Tribal College?
No
Out-of-State Students
88%
Common States of Residence
  • California
  • Connecticut
  • Foreign countries
  • New Jersey
  • New York
Student Age Breakdown
Under 18: 2%
18-19: 48%
20-21: 40%
22-24: 9%
25+: 1%
Female Faculty
43%
Male Faculty
57%
Faculty Diversity
African American: 3%
Asian American: 10%
Hispanic: 5%
International: 4%
Native American: 0%
White: 77%
Unknown: 0%
Gay Pride
The prevailing notion at Amherst is that a person’s sexual orientation is their business. The campus is very accepting of homosexuality. Here are some student organizations concerned with gender issues on campus: the Amherst College Pride Alliance (LBGTQA), Amherst Feminist Alliance, the Women’s Center, Peer Advocates of Sexual Respect.
Political Activity
The campus is mostly very liberal, although the Amherst College Republicans is a very lively and combative organization. Most students don’t live and breathe politics, but those who do are really ardent about it. Many students like to complain about the student government, but the truth is that they have helpful and practical initiatives, such as arranging for free shuttles to the nearest airports on breaks, and purchasing cardboard boxes for students to put their stuff in on breaks.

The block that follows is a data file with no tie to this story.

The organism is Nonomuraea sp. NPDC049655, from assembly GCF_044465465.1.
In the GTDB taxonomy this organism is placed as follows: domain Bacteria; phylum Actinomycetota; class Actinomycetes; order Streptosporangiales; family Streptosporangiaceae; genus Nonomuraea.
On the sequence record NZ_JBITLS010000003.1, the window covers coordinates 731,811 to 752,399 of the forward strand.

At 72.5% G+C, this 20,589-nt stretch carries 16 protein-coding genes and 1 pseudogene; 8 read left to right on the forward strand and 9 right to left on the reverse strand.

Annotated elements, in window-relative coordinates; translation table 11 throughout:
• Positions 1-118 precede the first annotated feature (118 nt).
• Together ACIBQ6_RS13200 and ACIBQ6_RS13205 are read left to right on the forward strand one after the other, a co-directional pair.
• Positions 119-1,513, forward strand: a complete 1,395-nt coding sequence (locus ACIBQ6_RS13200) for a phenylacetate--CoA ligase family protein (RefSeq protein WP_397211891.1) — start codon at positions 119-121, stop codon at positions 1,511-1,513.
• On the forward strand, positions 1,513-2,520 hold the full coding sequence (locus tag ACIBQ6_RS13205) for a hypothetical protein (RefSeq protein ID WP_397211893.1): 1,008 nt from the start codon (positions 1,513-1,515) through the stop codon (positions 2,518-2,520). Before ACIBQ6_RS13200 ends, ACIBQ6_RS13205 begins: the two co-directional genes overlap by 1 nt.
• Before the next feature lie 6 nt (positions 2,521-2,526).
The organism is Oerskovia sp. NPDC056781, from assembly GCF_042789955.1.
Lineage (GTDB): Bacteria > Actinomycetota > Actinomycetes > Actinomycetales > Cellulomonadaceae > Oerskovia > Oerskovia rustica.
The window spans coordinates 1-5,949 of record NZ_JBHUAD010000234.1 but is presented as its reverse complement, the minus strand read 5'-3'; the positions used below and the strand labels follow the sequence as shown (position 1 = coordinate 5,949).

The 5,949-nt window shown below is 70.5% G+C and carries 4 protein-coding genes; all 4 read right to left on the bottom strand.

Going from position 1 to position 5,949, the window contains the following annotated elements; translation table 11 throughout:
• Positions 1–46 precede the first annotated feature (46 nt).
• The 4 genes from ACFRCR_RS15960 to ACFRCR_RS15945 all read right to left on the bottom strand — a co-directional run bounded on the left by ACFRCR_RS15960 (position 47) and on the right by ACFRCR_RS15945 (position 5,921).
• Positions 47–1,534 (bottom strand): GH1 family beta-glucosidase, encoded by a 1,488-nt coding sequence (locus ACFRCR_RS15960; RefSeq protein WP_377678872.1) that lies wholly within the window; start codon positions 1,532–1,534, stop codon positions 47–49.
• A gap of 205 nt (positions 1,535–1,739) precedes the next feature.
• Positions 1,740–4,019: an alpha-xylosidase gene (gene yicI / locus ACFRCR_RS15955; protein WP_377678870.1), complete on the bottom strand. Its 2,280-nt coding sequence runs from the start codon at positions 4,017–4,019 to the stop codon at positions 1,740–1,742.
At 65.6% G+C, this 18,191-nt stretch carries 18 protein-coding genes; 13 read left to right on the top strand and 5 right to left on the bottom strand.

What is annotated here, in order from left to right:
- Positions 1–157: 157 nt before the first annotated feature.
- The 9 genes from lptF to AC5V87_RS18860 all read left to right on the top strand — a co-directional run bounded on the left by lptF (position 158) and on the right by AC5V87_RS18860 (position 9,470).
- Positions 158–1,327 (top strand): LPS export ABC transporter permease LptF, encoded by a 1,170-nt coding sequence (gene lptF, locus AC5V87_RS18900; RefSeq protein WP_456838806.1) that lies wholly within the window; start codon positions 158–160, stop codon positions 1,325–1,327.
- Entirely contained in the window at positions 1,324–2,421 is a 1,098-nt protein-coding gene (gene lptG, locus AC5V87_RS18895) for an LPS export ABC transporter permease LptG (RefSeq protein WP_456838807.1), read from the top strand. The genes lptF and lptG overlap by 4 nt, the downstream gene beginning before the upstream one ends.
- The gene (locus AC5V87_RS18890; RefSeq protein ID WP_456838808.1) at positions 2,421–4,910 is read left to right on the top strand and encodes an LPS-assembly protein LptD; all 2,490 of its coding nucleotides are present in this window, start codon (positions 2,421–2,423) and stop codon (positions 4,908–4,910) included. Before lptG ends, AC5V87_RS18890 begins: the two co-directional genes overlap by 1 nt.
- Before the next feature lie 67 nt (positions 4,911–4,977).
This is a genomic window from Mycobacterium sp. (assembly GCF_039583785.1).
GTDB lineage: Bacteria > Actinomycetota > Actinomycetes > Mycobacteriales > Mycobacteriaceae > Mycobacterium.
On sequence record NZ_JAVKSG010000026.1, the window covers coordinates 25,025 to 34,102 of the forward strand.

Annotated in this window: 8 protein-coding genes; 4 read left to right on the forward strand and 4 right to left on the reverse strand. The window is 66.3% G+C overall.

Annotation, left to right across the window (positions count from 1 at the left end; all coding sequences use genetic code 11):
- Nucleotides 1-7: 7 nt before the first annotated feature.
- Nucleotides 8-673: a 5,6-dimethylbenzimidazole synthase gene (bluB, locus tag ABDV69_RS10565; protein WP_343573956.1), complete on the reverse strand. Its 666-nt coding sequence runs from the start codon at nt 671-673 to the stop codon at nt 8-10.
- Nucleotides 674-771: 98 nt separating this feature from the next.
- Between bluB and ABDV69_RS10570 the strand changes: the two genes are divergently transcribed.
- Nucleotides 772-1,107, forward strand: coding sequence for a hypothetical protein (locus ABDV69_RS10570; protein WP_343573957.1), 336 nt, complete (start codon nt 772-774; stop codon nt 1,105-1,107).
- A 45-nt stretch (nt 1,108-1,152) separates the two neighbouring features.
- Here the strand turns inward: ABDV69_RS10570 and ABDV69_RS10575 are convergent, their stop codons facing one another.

Economic Status
Most students come from wealthy families, and there is a considerable part of the student body that comes from a lower economic status. In any case, your economic background rarely comes into play at Amherst in any circumstance, social or otherwise.
Most Common Religions
Catholicism, Protestantism, Judaism
Minority Clubs on Campus
There are many organizations, as well as theme houses at Amherst. They hold many fascinating cultural events during the academic year. Examples: AIKYA, the Asian Student Association, the Black Students Union, Chicano Caucus, International Student Association (ISA), Pacific Islander/South East Asian Students (PISEAS). Culture theme houses: Asian Culture House (ACH); African, African American, and African Caribbean House (Drew House); La Casa.

Student Polls

Have you changed your political affiliation since you started college?    Based on 5 responses

  • 100% No
  • 0% Yes, Democrat to Republican
  • 0% Yes, Democrat to Independent/Other Party
  • 0% Yes, Republican to Democrat
  • 0% Yes, Republican to Independent/Other Party
  • 0% Yes, Independent/Other Party to Democrat
  • 0% Yes, Independent/Other Party to Republican

How would you best describe your personal political beliefs?    Based on 15 responses

  • 20% Progressive/very liberal
  • 47% Liberal
  • 20% Moderate
  • 0% Conservative
  • 0% Very conservative
  • 7% Libertarian
  • 7% Not sure

How would you best describe the political beliefs of campus as a whole?    Based on 15 responses

  • 40% Progressive/very liberal
  • 47% Liberal
  • 13% Moderate
  • 0% Conservative
  • 0% Very conservative